• Josh

    I’ve really been enjoying these posts on Piketty. Thanks. I’m surprised you all haven’t written anything in response to Ta-Nehisi Coates’s “The Case for Reparations” in The Atlantic a little while back: http://www.theatlantic.com/features/archive/2014/05/the-case-for-reparations/361631/

    • Sean II

      They did that last month: http://bleedingheartlibertarians.com/2014/05/a-few-links-on-race/

      BTW: I’m puzzled (not really, wink) no one has pointed out that there is no case for reparations in The Case for Reparations. The whole thing is just a parade of horribles. There’s no new argument there, really no argument at all. There isn’t even a good synthesis or summary of the arguments made before.

      Naturally I’m aware of the web-wide signaling conspiracy to pretend Ta-Nehisi Coates is a serious person and a “great writer”, but this orgy of praise stretched the bounds of what I thought possible.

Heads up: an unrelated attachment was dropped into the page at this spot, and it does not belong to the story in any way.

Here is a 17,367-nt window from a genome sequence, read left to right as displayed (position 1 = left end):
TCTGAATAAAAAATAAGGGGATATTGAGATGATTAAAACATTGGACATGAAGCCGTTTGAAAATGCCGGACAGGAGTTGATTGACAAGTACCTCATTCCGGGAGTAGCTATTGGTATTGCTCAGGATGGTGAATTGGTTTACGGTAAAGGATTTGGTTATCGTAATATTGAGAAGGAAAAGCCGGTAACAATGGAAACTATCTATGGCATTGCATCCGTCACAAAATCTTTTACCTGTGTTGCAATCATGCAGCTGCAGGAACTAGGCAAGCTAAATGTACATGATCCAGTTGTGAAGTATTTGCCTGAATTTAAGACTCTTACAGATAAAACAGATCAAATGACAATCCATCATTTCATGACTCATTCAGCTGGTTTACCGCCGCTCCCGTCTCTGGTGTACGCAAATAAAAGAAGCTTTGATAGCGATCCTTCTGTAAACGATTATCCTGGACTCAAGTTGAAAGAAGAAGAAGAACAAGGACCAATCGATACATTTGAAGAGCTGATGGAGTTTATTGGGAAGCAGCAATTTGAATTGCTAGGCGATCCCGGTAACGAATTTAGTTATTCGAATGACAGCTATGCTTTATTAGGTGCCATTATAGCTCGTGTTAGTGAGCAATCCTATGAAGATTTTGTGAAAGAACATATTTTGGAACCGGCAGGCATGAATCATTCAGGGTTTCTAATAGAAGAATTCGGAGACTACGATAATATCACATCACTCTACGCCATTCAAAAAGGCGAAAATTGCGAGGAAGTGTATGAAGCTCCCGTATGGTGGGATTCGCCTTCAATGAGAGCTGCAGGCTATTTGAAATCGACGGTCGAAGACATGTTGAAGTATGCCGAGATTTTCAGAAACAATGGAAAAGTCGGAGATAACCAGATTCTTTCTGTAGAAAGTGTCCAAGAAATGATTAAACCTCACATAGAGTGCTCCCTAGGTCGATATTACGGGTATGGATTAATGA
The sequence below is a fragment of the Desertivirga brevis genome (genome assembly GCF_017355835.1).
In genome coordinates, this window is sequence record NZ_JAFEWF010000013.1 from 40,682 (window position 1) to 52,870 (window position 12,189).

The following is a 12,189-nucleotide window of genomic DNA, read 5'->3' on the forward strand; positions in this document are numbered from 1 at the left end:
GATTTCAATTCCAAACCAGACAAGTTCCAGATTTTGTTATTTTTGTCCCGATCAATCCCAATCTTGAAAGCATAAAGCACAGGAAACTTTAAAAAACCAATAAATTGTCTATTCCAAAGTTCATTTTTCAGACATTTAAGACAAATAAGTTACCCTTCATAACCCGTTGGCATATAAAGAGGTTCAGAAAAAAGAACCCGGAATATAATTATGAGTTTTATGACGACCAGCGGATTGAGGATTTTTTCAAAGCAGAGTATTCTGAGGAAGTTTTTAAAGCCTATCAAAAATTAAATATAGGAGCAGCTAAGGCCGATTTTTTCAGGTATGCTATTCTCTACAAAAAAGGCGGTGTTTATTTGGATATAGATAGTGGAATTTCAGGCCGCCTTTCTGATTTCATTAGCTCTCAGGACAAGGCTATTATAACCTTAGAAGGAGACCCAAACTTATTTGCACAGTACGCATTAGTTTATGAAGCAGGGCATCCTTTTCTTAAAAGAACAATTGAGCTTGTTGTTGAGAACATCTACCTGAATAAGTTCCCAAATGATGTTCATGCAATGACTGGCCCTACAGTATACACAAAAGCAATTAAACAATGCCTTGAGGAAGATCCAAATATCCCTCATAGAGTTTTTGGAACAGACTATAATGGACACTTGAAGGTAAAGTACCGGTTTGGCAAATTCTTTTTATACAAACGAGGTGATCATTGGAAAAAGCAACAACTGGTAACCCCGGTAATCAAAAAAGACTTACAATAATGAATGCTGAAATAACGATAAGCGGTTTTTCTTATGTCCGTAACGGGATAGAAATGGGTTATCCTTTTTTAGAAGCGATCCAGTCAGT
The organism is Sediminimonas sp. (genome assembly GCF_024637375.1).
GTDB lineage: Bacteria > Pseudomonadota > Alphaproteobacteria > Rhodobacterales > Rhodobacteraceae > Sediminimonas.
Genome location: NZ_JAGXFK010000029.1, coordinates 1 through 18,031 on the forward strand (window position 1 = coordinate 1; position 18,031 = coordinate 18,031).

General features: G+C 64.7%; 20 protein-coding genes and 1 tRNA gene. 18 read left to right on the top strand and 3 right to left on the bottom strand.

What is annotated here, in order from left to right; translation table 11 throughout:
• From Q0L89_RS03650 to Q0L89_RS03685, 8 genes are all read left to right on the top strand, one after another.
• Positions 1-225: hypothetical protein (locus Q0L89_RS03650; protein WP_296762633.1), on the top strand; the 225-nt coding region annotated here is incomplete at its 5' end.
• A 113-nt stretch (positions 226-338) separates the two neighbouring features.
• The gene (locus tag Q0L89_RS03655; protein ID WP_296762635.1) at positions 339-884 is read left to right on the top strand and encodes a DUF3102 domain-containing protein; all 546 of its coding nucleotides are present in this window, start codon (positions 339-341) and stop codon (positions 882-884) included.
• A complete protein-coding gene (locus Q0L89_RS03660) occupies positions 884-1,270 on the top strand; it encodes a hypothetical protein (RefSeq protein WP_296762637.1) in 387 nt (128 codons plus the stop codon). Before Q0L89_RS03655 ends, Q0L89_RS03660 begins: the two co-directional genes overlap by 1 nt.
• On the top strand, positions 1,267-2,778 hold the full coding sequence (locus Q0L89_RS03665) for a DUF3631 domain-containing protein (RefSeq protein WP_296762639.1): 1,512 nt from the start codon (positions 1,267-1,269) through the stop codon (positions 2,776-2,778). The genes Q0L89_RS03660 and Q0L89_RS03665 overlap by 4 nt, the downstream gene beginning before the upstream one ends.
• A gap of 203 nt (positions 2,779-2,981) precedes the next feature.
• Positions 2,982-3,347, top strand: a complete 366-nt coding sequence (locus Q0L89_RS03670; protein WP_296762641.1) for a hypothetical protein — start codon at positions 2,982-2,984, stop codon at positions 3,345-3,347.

It feels a bit like watching a cancer patient get sympathy-voted into the role of prom king, where you’re not sure if what’s happening is ultimately an act of kindness or cruelty.

  • Les Kyle Nearhood


    The broad worry is that without compression of inequality capitalists
    “could easily come to own everything that can be owned, including rural
    real estate and bicycles, once and for all” (6). That’s the worst that
    would happen, but it’s a real possibility.”

    How is that a possibility? If the rich buy up everything they see then they have to use money to do so. The money they give to others is then available for those others to buy something, Therefore they cannot end up owning everything. In fact, since people will not sell unless it is in their best interests, the average person is better off when the rich go on a spending spree.